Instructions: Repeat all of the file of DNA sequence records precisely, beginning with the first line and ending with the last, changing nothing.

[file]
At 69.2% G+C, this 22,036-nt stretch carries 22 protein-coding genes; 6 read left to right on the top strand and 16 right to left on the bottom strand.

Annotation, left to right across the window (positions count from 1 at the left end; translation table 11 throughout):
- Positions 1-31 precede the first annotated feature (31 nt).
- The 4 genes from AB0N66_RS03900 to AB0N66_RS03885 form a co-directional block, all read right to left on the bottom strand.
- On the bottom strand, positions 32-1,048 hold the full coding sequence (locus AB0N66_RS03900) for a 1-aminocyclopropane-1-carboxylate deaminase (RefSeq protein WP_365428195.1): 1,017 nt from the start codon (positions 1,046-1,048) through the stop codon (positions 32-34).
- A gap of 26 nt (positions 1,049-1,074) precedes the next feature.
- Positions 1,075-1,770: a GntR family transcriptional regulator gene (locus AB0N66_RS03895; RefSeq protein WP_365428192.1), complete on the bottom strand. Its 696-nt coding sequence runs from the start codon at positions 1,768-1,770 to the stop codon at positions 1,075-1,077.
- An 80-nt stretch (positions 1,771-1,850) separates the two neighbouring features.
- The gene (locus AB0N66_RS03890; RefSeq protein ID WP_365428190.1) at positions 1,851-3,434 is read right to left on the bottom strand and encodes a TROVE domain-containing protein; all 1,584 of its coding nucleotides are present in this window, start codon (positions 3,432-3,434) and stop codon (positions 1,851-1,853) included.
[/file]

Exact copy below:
At 69.2% G+C, this 22,036-nt stretch carries 22 protein-coding genes; 6 read left to right on the top strand and 16 right to left on the bottom strand.

Annotation, left to right across the window (positions count from 1 at the left end; translation table 11 throughout):
- Positions 1-31 precede the first annotated feature (31 nt).
- The 4 genes from AB0N66_RS03900 to AB0N66_RS03885 form a co-directional block, all read right to left on the bottom strand.
- On the bottom strand, positions 32-1,048 hold the full coding sequence (locus AB0N66_RS03900) for a 1-aminocyclopropane-1-carboxylate deaminase (RefSeq protein WP_365428195.1): 1,017 nt from the start codon (positions 1,046-1,048) through the stop codon (positions 32-34).
- A gap of 26 nt (positions 1,049-1,074) precedes the next feature.
- Positions 1,075-1,770: a GntR family transcriptional regulator gene (locus AB0N66_RS03895; RefSeq protein WP_365428192.1), complete on the bottom strand. Its 696-nt coding sequence runs from the start codon at positions 1,768-1,770 to the stop codon at positions 1,075-1,077.
- An 80-nt stretch (positions 1,771-1,850) separates the two neighbouring features.
- The gene (locus AB0N66_RS03890; RefSeq protein ID WP_365428190.1) at positions 1,851-3,434 is read right to left on the bottom strand and encodes a TROVE domain-containing protein; all 1,584 of its coding nucleotides are present in this window, start codon (positions 3,432-3,434) and stop codon (positions 1,851-1,853) included.